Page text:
Earlier this week, nearly 6,000 dead pigs were found floating in the Huangpu River, roughly 40 miles north of Shanghai. As terrible and disconcerting as the discovery must have been for Shanghai's 23 million residents, who receive their tap water from the river, the news got worse when authorities realized the pigs were infected with porcine circovirus, which, according to health officials, isn't transferrable to humans but still, not a great thought. In fact, according to ABC News, some residents showed "black humor" by referring to their drinking water as "pork broth." But not to worry! The Chinese government is now saying that, after testing the city's tap water, it's perfectly safe to drink, shower in, cook with, etc.

But where did the dead pigs come from? According to tags on some of their ears, they're from the city of Jiaxing in the Zhejiang provence, which is, obviously, upstream from Shanghai and responsible for delivering over four million pigs to China's east coast each year. Not that Jiaxing is taking any responsibility.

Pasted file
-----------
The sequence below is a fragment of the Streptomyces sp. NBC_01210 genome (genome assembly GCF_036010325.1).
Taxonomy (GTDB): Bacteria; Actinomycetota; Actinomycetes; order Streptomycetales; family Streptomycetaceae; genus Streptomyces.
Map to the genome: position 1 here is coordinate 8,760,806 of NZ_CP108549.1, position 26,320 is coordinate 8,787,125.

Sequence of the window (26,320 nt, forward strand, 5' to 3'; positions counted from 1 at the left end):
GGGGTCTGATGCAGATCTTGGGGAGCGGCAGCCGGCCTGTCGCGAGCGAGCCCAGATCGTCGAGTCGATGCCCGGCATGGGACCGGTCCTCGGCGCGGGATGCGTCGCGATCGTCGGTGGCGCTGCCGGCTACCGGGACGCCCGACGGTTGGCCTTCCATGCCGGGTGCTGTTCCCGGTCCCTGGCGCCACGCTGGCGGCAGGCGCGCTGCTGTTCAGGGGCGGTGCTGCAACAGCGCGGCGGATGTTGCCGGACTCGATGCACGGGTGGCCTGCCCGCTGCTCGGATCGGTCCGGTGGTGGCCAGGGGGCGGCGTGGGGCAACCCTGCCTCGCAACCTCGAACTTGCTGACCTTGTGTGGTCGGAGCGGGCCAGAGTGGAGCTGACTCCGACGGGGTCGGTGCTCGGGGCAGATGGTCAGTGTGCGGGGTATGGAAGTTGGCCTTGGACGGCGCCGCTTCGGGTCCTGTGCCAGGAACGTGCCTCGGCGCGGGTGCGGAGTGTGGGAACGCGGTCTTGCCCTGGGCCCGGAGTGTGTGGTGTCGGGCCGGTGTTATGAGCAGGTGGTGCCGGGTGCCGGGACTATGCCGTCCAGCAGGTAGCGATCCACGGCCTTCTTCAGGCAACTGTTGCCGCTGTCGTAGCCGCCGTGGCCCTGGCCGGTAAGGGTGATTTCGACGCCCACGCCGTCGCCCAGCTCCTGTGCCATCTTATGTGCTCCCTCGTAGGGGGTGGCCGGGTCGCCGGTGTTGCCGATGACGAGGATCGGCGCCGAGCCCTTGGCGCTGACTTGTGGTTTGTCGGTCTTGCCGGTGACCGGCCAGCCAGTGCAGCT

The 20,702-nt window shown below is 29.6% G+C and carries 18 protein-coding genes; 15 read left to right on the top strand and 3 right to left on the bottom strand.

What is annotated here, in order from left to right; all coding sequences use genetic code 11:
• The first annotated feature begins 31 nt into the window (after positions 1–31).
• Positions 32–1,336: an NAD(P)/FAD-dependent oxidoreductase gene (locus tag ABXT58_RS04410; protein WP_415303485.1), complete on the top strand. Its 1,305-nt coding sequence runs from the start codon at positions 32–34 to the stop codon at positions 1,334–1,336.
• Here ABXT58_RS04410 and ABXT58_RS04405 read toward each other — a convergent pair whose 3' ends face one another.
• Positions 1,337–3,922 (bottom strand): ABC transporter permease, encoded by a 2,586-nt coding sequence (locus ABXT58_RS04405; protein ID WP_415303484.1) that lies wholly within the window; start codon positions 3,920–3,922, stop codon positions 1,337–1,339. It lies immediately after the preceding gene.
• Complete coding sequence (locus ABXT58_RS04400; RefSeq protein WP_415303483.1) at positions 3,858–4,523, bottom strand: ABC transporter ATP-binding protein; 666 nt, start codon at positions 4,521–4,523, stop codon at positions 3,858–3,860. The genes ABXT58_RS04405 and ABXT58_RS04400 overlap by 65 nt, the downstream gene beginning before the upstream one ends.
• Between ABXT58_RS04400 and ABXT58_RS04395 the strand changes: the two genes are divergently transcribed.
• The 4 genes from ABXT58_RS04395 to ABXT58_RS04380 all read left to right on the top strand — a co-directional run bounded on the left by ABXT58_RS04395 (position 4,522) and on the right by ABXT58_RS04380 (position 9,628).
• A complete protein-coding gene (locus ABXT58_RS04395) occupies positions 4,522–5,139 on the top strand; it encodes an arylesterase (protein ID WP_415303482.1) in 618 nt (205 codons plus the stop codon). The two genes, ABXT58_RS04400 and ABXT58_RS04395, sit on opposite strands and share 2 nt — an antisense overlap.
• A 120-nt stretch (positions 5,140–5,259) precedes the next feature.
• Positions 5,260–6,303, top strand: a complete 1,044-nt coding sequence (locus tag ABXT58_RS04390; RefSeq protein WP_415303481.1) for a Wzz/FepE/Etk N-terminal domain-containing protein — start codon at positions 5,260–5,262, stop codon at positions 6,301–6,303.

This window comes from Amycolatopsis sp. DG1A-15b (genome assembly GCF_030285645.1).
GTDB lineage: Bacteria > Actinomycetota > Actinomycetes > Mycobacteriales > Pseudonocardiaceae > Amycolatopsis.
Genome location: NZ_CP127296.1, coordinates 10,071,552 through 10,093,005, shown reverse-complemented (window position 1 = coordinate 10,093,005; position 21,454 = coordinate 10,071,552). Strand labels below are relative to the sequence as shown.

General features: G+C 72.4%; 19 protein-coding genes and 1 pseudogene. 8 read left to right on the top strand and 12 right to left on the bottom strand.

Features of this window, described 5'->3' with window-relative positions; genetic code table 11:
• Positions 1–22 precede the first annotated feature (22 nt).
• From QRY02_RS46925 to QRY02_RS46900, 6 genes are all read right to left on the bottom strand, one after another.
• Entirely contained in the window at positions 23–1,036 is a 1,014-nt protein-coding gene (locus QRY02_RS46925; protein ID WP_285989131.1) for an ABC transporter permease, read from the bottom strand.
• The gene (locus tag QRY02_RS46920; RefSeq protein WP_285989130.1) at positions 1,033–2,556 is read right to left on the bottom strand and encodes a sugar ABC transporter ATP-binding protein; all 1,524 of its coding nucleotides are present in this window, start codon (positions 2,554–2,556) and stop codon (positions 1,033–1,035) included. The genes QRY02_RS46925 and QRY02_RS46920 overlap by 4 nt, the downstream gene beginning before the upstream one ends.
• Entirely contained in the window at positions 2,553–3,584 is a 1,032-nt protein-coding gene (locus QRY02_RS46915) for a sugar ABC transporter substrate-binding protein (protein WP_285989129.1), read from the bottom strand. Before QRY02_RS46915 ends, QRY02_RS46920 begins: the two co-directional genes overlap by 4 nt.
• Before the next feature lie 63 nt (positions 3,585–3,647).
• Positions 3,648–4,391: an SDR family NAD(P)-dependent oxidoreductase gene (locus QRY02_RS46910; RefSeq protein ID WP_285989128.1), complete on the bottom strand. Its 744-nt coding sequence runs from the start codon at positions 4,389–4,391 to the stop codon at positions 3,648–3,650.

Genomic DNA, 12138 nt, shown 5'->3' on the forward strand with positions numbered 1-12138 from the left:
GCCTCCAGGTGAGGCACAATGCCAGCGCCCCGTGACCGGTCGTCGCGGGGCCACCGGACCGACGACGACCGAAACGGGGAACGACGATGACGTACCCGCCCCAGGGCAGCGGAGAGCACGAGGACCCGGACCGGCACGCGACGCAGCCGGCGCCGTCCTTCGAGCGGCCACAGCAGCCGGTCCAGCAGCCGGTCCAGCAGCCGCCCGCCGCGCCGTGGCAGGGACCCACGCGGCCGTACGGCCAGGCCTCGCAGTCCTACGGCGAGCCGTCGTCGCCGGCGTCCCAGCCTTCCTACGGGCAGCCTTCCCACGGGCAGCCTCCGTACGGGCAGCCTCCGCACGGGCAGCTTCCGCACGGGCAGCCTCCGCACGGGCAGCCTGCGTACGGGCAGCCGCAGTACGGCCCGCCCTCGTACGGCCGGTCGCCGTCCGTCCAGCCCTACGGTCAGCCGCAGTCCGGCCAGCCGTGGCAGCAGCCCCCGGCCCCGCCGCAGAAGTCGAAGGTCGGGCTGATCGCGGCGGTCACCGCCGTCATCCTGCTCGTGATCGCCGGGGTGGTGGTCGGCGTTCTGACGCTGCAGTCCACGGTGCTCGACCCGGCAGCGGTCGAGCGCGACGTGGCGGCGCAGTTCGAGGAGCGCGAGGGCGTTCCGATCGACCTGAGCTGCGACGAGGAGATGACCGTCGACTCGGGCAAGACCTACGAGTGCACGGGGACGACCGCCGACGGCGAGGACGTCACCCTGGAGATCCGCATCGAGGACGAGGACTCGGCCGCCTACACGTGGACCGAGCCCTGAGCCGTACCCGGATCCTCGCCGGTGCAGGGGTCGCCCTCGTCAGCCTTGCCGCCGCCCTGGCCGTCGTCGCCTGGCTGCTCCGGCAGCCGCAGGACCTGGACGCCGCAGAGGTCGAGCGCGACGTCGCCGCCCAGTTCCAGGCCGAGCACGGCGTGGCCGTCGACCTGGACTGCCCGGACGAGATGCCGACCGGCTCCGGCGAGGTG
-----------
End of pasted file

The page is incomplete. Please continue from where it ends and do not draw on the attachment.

"The tags on the pigs' ears only indicate the pigs were born here," argued Jiang Hao, the vice director of Jiaxing's Animal Husbandry Bureau. "It doesn't mean they were raised here."

Fair enough.

Local farmers say that since Jiaxing started cracking down on black market sales of pigs infected with porcine circovirus, meat dealers have just started throwing the infected pigs into the river.

"Some dead pigs weighing more than 25 kilos were still being sold and making it onto people's dinner tables," the farmer said. "But since the government arrested some tainted meat dealers, nobody comes to buy the stuff anymore. So it's normal that there are so many dead pigs in the river," he said.

Yep. Sounds normal.

[ABC News/Image via AP]